Presidential claimant Alassane Ouattara said that incumbent Laurent Gbagbo must step down after a disputed poll in Ivory Coast, and he named a rival government as African mediators tried to resolve the stalemate.
The November 28 election was aimed at reuniting the West African nation, split after a 2002-3 civil war, but both Gbagbo and Ouattara have claimed victory and taken presidential oaths.
Gbagbo was sworn in as president on Saturday even though the electoral commission declared Ouattara the winner, according to provisional results giving him a 10 percent lead that were ratified by the United Nations, Reuters reports.
Ivory Coast’s military said it would re-open its land, air and sea borders from Monday at 6 a.m. (0600), after they were sealed during a tense wait for election results. It was unclear why the military decided to reopen the borders at this point.
State TV announced shortly before midnight that Gbagbo, a former history professor, had named the president of Abidjan’s Cocody university, Gilbert Ake, to be his prime minister.
Ouattara’s comments after talks with Thabo Mbeki, the former South African president leading the mediation effort, showed he was in no mood for compromise after securing endorsements from the United Nations, neighbors and others.
“I told President Mbeki I am the president of Ivory Coast and it is in that capacity that I am receiving him, and asking him to urge Mr Gbagbo to … step down as he should after losing an election,” Ouattara said after talks in a U.N.-guarded hotel.
He later named a government including Gbagbo’s former premier Guillaume Soro as prime minister and defense minister. Soro had resigned from Gbagbo’s administration in protest at his proclaimed election victory, saying in a statement: “Ouattara clearly won.”
Ouattara also named Gbagbo’s former finance minister, Charles Koffi Dibby, in his cabinet. Dibby, a technocrat who has been praised for his handling of the economy and debt negotiations, was unavailable to confirm he had switched sides. Mbeki told reporters only that the talks with Ouattara had been positive and that the African Union considered the situation in the world’s top cocoa grower very serious.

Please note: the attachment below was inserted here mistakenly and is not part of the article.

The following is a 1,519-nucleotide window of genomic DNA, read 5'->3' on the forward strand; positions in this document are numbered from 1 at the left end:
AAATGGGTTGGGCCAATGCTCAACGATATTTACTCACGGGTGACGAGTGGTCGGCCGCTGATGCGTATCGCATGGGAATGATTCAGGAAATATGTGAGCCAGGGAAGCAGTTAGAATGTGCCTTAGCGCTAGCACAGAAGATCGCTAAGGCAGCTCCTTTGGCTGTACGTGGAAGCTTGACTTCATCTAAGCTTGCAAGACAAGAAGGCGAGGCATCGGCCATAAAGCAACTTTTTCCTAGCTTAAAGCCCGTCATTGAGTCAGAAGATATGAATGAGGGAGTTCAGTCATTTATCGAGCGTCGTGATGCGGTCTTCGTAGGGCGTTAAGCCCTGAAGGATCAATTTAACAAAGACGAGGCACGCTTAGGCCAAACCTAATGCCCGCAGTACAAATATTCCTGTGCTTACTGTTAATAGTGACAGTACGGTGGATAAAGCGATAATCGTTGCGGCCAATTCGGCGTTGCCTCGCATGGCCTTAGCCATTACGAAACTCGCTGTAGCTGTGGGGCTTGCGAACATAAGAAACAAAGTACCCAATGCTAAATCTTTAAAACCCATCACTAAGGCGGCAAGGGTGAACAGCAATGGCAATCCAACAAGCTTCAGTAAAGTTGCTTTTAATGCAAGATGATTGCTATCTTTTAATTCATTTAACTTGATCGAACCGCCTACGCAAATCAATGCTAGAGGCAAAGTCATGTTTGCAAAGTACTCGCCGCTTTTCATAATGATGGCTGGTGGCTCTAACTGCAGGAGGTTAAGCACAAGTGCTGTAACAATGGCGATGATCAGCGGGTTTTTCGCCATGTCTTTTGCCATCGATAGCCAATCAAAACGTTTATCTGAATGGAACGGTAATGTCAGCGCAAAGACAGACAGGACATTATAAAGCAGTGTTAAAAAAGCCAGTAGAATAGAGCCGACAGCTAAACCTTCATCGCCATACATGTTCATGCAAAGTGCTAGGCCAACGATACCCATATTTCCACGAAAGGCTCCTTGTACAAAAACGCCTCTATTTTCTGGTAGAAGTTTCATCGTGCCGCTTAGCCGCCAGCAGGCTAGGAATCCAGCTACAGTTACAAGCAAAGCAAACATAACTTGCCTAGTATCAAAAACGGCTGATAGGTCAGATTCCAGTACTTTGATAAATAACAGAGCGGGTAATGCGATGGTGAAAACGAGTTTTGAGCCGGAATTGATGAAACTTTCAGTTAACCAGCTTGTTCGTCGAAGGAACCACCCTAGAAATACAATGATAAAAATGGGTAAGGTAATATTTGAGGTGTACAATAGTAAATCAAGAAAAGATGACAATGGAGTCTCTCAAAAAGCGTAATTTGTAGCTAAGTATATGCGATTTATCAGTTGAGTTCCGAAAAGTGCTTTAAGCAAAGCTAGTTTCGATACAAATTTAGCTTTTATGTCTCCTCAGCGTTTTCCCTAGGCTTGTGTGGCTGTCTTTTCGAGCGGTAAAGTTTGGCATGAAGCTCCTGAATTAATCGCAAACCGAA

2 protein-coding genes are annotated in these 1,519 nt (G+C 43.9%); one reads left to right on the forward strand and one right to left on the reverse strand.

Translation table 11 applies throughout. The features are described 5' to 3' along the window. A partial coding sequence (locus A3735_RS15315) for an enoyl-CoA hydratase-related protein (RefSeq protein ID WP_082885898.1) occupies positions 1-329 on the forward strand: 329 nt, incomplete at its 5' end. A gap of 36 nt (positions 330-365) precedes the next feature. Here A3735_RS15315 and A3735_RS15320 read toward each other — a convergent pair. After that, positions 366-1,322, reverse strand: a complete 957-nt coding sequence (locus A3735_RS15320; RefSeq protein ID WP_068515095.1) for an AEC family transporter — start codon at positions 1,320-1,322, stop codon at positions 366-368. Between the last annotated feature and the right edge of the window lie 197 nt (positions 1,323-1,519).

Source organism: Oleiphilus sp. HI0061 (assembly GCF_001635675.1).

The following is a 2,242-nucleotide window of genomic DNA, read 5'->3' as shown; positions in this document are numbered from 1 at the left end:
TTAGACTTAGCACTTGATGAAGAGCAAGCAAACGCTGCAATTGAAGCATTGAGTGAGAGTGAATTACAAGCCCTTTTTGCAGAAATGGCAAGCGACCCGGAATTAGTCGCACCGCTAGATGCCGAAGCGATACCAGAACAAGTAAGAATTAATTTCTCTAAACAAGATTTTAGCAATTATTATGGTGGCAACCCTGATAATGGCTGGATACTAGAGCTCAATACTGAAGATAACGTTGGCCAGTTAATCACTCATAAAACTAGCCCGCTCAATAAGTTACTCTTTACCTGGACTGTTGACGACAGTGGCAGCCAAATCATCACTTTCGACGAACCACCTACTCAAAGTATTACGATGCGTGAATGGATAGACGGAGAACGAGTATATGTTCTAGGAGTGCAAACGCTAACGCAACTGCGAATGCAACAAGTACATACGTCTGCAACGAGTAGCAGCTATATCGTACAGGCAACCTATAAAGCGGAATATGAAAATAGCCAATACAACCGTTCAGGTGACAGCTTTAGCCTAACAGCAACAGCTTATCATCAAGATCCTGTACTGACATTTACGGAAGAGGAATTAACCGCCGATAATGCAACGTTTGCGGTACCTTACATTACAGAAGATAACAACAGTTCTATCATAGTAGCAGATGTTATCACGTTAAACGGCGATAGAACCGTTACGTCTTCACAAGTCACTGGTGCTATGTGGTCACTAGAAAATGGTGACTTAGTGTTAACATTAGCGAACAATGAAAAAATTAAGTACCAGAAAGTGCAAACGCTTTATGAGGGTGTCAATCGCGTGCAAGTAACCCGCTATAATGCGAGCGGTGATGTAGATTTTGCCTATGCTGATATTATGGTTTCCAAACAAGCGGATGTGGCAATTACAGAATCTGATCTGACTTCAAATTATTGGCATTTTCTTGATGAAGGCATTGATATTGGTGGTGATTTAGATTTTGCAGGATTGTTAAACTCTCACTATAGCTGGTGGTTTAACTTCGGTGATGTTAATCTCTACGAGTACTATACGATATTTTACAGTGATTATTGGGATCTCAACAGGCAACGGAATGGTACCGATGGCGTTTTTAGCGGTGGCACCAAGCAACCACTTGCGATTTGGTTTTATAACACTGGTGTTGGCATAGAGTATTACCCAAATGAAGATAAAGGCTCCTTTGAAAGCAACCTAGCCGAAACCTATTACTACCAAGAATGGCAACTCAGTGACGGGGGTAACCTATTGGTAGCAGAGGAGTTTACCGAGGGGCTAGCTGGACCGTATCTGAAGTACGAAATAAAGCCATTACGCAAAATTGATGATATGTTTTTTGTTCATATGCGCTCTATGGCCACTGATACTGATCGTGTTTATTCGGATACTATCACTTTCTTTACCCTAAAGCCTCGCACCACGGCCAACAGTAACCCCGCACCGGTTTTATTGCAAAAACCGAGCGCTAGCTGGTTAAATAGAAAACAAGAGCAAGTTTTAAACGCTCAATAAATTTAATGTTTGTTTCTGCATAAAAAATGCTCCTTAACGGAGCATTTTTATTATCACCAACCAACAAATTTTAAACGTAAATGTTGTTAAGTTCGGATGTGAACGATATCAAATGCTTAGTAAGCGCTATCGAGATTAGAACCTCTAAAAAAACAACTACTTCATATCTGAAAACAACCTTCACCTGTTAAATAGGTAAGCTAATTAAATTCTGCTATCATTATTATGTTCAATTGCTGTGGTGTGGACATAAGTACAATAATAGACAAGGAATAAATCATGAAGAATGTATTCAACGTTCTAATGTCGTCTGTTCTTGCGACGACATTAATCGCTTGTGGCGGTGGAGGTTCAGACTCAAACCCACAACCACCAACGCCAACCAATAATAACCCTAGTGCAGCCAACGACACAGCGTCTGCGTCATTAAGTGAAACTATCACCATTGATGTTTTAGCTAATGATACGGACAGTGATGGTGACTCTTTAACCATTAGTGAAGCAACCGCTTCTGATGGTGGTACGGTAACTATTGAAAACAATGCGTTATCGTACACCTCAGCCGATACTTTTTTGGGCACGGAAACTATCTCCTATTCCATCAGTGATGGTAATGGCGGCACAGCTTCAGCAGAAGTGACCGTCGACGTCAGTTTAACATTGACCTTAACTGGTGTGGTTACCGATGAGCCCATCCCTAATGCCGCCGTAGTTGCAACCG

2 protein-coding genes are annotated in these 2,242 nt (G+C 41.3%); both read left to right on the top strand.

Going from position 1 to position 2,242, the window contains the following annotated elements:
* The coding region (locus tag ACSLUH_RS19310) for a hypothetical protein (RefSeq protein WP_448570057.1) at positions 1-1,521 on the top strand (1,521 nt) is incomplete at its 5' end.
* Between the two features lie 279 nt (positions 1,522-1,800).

“We want to hear all points of view on this matter before we can make any recommendations,” he said.
In the northern town of Bouake, the stronghold of rebels opposed to Gbagbo, tens of thousands of Ouattara supporters demonstrated outside the local headquarters of the U.N. peacekeeping mission, whose envoy has said Ouattara won the poll, demanding that Gbagbo step down.
“ADO President!” chanted his supporters, referring to their man by his initials. The mood of the demonstration was calm.
Hundreds of thousands of votes in Bouake and other northern towns were scrapped by the Constitutional Council, headed by a Gbagbo ally, to reverse Ouattara’s win in provisional results. That led the opposition, U.N. and foreign powers to cry foul.
“A situation like Rwanda or Kenya would be a nightmare, which we are working tirelessly to avoid,” South Africa’s envoy to Ivory Coast, Zodwa Lallie, told Reuters.
A disputed result in Kenya’s election in 2007 degenerated into ethnic bloodshed that killed at least 1,300 people.
Gbagbo has controlled the country for a decade but now faces isolation and possible sanctions. His proclaimed win was rejected by the United Nations, the United States, France, the European Union, the African Union and West African bloc ECOWAS.
The Constitutional Council cited intimidation by rebels who run pro-Ouattara northern areas, but the UN peacekeeping envoy to Ivory Coast, Y.J. Choi, certified the provisional result. He received copies of the count from almost every polling station. He said that even if all the fraud allegations were true, they still could not have changed the outcome.
“He (Ouattara) can call himself president but there still needs to be a way for the ruling party to accept defeat,” said one diplomat watching events in Abidjan. “In terms of exercising executive power, he is a long way from doing that.”
The crisis in Ivory Coast, once West Africa’s brightest economic star, has sent cocoa futures up to two-week highs and forced up the risk premium on the country’s $2.3 billion Eurobond. It is currently yielding 11.67 percent, from below 10 percent after the first election round.
New Forces rebel commander Cherif Ousmane said his followers would “not rest for long without doing something” about Gbagbo if he continues to hold onto power.